Project management guide: Tips, strategies, best practices

Project management plays a crucial role in enabling companies to transform business and execute strategy effectively. Here is a look at project management and all the key elements that have made it a necessity for businesses of every size, and industry.

Project management: Tips, strategies, best practices

Managing any project can become a slippery slope when your organization doesn’t have a solid grasp of all the moving pieces. Project management can be a complex discipline to understand and navigate. After all, there are enough key phases, knowledge areas, and project management-specific terms to fill a glossary.

To simplify the key components of successful project management, CIO has put together this guide to understanding project management — the phases, knowledge areas, tools and more. First, it is important to identify why the formal application of project management skills and knowledge should be a necessity for organizations: because far too many projects fail.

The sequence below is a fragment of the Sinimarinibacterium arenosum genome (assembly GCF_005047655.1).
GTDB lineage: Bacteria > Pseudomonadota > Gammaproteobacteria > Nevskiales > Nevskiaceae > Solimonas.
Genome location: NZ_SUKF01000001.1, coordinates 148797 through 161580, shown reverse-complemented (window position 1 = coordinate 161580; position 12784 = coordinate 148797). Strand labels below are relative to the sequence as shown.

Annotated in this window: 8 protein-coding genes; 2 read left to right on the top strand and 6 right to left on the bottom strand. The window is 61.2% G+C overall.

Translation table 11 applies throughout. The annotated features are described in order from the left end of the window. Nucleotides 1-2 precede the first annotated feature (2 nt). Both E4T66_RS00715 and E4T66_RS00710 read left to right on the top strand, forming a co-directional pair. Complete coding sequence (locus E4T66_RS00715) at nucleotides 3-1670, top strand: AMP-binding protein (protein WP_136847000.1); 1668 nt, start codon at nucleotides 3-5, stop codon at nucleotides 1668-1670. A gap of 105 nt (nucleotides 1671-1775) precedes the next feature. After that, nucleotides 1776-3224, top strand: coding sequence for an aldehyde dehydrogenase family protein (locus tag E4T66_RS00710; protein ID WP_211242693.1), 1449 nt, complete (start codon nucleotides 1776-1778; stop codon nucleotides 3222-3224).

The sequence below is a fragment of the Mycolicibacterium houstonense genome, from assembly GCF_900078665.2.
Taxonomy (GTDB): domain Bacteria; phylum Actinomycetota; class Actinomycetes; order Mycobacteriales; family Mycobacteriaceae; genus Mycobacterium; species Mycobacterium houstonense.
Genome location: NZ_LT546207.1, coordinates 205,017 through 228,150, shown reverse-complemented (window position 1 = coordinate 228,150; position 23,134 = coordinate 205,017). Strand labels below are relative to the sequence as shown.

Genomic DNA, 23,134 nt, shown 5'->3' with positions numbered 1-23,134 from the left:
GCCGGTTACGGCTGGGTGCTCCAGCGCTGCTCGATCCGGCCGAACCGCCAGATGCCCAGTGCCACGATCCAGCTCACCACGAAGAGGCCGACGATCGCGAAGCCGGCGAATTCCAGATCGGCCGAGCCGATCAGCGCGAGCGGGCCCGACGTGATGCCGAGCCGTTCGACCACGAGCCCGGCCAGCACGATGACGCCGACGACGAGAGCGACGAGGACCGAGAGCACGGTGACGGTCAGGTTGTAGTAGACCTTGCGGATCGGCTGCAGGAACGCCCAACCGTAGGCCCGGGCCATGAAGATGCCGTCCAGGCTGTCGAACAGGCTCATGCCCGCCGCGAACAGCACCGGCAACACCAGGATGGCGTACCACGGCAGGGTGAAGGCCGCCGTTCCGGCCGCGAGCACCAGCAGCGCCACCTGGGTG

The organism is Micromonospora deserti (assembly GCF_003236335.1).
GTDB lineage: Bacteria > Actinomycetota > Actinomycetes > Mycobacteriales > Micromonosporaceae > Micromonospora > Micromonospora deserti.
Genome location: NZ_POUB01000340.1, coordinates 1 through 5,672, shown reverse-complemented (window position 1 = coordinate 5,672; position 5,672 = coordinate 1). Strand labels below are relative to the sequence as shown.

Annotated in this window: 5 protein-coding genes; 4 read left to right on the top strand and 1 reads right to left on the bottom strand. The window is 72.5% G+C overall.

Why projects fail

According to 9th global project management survey from the Project Management Institute (PMI), “Pulse of the Profession,” underperforming organizations typically have less than a 60 percent chance of completing projects on time and on budget, or in meeting intended goals and business intent. Whereas, “organizations that invest in proven project management practices waste 28 times less money,” and typically meet intended goals, on time and on budget 80 percent of the time.

One of the top reasons for project failure is misalignment between project goals and business strategy. In fact, organizations that establish an enterprise project management office (EPMO), aimed at aligning projects and strategy, have 33 percent fewer projects that are deemed failures.

Other reasons for project failure include:

  • a lack of executive sponsorship and support
  • vague business goals or requirements
  • unrealistic project scope or scope that is not closely controlled
  • insufficient time dedicated to planning
  • an inability to bridge the gap between strategy formulation and implementation
  • insufficient or misallocated resources, including talent
  • unforeseen unmitigated risks
  • misaligned project management methodologies